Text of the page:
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By focusing on laying strong technology foundations, pharmaceutical businesses can make informed decisions, equip themselves with the capabilities to eliminate threats, and future-proof operations.
The future of pharmaceutical organizations has never looked more promising with socioeconomic, scientific, and technological changes expected to provide a wealth of opportunity over the coming years. However, whether businesses have the capabilities to act on this opportunity poses a significant threat to their future performance.
PwC refers to the next few years as a period of ‘vision to decision.’ By focusing on laying strong technology foundations, pharmaceutical businesses can make informed decisions, equip themselves with the capabilities to eliminate threats, and future-proof operations. Legacy systems that hold copious amounts of disparate data need to be overhauled and joined-up. And it is crucial that pharmaceutical organizations act now to drive innovation and attract potential investors.
Changing business models, however, is very different. Time is of the essence and we believe that businesses have a maximum of two years to implement change before they begin to suffer business failures as a result of poor innovation. It is, therefore, imperative for pharmaceutical organizations to make a concerted shift by modernizing infrastructure and planning in the short term in order to continue to be successful over the next 10–15 years. But how?
Ensure an integrated supply chain
Pharmaceutical organizations are complex given that they often span geographies and disparate technology systems, and have to account for different legal processes. This unsustainable, expensive, and clunky business model poses a significant threat to future growth and success. Coupled with mergers and acquisitions across the industry and wider technology innovations such as smart technology and the Internet of Things (IoT), the pressure is on businesses to make operational changes now.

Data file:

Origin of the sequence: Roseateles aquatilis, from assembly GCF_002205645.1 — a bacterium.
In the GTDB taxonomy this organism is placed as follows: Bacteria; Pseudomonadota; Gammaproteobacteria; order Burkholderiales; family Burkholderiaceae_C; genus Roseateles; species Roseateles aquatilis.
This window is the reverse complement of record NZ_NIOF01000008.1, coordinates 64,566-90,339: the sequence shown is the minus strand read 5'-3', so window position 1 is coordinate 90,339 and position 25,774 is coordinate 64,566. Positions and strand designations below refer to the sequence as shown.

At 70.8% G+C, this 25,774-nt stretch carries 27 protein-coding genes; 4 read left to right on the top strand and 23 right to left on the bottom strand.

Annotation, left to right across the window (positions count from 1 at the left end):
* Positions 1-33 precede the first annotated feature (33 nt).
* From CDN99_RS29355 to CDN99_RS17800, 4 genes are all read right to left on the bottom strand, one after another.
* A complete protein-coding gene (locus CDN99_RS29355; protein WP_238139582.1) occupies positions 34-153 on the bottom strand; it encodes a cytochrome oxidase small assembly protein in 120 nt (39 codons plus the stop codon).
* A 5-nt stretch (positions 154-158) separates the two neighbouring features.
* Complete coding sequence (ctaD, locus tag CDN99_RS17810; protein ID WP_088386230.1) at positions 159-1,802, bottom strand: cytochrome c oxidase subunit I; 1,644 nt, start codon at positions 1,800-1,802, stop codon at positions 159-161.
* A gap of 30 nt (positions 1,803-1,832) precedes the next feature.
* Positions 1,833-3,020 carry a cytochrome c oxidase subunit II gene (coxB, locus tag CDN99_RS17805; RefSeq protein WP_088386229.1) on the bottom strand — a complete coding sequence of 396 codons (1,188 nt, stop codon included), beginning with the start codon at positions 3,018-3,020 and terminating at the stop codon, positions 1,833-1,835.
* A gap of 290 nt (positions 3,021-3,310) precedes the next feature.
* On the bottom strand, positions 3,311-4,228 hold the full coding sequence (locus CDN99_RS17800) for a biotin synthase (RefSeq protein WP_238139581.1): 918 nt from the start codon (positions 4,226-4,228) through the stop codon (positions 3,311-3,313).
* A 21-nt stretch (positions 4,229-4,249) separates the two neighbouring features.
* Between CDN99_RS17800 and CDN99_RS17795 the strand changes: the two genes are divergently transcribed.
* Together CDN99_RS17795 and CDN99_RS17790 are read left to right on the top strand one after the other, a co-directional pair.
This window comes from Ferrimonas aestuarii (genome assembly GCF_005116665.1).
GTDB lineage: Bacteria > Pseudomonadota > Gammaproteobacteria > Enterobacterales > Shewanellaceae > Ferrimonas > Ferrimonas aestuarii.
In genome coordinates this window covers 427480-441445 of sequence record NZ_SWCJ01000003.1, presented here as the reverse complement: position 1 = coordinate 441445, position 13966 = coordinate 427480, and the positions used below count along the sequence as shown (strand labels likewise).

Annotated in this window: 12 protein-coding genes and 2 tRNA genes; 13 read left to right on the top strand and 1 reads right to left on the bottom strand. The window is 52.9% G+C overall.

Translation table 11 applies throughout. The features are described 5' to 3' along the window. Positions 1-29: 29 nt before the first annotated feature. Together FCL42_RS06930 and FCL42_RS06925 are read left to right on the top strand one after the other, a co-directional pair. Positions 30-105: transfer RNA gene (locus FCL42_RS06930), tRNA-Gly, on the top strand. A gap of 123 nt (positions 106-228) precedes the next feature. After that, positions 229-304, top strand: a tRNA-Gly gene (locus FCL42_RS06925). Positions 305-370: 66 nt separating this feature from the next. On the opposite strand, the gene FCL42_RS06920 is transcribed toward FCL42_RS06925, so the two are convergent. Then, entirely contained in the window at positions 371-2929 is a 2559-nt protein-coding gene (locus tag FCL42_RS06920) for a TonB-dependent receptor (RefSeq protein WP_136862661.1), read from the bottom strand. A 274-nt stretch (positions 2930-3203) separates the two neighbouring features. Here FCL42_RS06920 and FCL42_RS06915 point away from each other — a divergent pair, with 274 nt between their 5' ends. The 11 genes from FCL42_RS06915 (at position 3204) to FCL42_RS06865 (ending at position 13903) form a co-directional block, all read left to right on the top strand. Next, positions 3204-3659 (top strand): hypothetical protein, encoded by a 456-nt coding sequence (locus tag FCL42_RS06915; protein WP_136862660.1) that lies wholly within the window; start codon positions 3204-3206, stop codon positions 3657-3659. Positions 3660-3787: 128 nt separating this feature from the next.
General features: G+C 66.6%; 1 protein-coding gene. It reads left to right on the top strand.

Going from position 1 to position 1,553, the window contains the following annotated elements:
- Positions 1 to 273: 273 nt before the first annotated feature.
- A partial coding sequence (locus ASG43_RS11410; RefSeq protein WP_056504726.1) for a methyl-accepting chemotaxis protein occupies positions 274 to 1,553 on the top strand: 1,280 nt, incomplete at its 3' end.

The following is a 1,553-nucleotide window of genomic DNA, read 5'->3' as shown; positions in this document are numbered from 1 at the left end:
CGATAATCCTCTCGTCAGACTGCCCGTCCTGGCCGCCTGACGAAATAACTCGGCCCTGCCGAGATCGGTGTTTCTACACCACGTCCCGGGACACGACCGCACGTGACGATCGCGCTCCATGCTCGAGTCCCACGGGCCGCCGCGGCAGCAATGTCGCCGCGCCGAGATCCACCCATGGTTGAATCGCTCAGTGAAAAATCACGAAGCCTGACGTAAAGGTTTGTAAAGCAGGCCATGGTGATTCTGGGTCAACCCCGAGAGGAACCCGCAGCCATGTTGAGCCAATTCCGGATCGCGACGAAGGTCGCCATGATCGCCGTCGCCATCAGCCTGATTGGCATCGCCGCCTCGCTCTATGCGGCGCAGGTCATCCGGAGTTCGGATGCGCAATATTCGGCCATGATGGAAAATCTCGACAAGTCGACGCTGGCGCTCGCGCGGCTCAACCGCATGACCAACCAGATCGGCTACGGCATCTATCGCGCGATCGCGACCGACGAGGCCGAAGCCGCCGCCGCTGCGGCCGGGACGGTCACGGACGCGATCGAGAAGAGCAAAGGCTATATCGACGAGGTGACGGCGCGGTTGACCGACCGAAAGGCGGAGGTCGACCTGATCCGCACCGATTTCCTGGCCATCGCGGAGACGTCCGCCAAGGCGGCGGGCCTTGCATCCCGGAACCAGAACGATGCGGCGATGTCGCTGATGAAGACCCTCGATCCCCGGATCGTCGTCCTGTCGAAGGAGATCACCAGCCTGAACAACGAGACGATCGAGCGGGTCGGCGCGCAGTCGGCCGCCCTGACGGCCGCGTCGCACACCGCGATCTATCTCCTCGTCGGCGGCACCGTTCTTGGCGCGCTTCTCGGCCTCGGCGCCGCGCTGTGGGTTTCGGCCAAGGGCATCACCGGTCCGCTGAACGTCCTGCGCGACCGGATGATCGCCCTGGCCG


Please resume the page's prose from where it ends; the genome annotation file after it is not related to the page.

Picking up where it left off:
A holistic view of the organization is, therefore, required. Achieved through implementing the right technologies, an integrated approach across the supply-chain, finance, and planning allows greater access to data from all sources, improves R&D, reduces time to market, and drives overall operational efficiency. The right tools enable this better integration and visibility, inform decisions, and streamline the supply chain through real-time access to data. With every drug requiring a unique identifier code, a prescriptive recall and destruction process for quality control, and a typically lengthy end-to-end batch monitoring process, pharmaceutical organizations need to act quickly to be future-proof.
Use data analytics to support R&D
Pharmaceutical organizations are going through a period of exploration and discovery with regards to what can be done with big data. While there is a good understanding across the industry about the benefits and importance of gathering data, there is still work to be done to ensure that the data are actually being utilized to better inform R&D activities and shorten time to market.
The first obvious step is to implement the right technologies. With most existing legacy systems, the process of data consumption is simply too slow or in some cases, not possible. For example, through some technologies, it is possible to track data in real-time to inform the R&D process. Businesses can be empowered to solve questions such as: Is there demand within the market? Is the drug being created fit for purpose? How is patient care/treatment advancing in parallel with drug development? It’s at this stage that pharmaceutical organizations need to understand if the medicine is profitable and if the ability to yield is significantly higher than the cost to produce.
More so, the clear disconnect between data available in pharmaceutical and healthcare organizations is a significant threat to R&D. Treating these data in silos is a missed opportunity. Healthcare organizations have a wealth of data from consumers that pharmaceutical organizations simply don’t have access to otherwise. For example, understanding what side effects actually occur once a drug is available to the general populous needs to feed back into the R&D process for future development. It is crucial that businesses implement technology that helps provide this holistic view across the entire pharmaceutical and healthcare industry.
Pharmaceutical companies are facing a complex battle to drive operational efficiency and achieve a consolidated view of the entire business. Legacy systems and processes make this challenge even harder, slower, and in some cases, near impossible. Through the effective implementation of technology, however, business can go a long way in ensuring they are futureproof for the next 10–15 years.
About the author: Partho Bhattacharya is MD and President of Invenio Business Solutions.